Today in D.C. History: Marion Barry Plays Role of D.C.’s Chief Wordsmith
On Feb. 26, 1986, then-Mayor Marion Barry held a special meeting of more than 100 D.C. government employees, to announce a new list of "10 or 15 words" that would be in every press release issued by the D.C. government. The list consisted of words designed to cast city officials (including Barry) in a more "favorable" light. Some of the words included "competence, compassion, effective, efficient."
In explaining the new directive, Barry noted that the D.C. press corps had been harsh toward him and the city, and he hoped these new press release directives would help counter the problem. As Washington City Paper reported in the March 7, 1986, issue of Loose Lips:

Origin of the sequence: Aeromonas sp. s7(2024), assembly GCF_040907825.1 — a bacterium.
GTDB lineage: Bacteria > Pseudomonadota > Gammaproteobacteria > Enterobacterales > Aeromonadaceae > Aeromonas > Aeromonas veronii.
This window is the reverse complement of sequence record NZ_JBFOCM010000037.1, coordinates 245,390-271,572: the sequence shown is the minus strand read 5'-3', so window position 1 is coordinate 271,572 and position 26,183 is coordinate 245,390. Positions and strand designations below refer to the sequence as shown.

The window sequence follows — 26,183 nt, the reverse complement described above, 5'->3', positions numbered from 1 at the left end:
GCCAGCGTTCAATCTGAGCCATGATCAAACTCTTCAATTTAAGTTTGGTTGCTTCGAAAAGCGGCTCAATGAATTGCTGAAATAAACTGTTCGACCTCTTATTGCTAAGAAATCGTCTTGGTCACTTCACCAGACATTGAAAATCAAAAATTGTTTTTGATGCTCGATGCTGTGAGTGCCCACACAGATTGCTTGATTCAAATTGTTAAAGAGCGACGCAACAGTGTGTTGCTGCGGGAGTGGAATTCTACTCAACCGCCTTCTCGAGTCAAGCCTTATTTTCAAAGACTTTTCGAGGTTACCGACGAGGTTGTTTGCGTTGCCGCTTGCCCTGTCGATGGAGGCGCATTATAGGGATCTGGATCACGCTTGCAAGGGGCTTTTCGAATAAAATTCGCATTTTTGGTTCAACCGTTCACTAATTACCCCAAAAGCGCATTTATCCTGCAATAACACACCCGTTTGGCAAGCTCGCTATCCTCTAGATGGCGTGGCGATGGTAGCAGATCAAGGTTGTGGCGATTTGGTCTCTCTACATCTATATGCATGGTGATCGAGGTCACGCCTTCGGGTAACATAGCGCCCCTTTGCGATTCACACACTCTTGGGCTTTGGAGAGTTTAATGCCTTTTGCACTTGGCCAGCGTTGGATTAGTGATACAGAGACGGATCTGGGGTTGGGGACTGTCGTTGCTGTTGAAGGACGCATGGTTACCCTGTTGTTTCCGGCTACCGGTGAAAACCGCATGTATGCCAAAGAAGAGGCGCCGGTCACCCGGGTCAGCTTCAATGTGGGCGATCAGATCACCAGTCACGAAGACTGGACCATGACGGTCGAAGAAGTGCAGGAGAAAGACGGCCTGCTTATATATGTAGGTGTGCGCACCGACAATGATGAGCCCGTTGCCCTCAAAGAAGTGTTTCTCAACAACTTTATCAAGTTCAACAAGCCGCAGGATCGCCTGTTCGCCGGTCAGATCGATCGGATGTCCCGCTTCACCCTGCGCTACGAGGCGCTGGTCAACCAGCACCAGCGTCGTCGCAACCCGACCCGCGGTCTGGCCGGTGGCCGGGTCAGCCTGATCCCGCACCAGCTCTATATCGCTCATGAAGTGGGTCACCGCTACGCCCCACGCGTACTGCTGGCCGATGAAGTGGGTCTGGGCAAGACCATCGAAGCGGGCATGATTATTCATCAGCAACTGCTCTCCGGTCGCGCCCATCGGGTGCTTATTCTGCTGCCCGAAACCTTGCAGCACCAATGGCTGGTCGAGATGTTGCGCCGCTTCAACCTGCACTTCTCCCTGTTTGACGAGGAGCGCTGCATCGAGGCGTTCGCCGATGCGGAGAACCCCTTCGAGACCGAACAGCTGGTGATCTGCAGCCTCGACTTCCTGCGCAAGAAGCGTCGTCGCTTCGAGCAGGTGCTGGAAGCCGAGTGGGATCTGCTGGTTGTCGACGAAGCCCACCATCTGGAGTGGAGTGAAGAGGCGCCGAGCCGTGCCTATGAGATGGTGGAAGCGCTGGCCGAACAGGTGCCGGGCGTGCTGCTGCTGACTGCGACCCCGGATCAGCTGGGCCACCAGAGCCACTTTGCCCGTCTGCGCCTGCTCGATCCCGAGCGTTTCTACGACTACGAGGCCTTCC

Barry also said he intensely dislikes reporters because they all think of themselves as investigative reporters and tend to distort stories to make him look bad. To counter his negative press, Barry told the assembled, "I always say good things about myself. Enough people say bad things about me. I tell the truth, but I embellish it."
Barry also ordered the assembled employees to never apologize for his tardiness, saying, "don’t ever apologize for the mayor being late." When someone noted Barry’s tardiness at an embassy party a few nights before the meeting, Barry joked: "I may be late this year, but next year I’m not coming at all."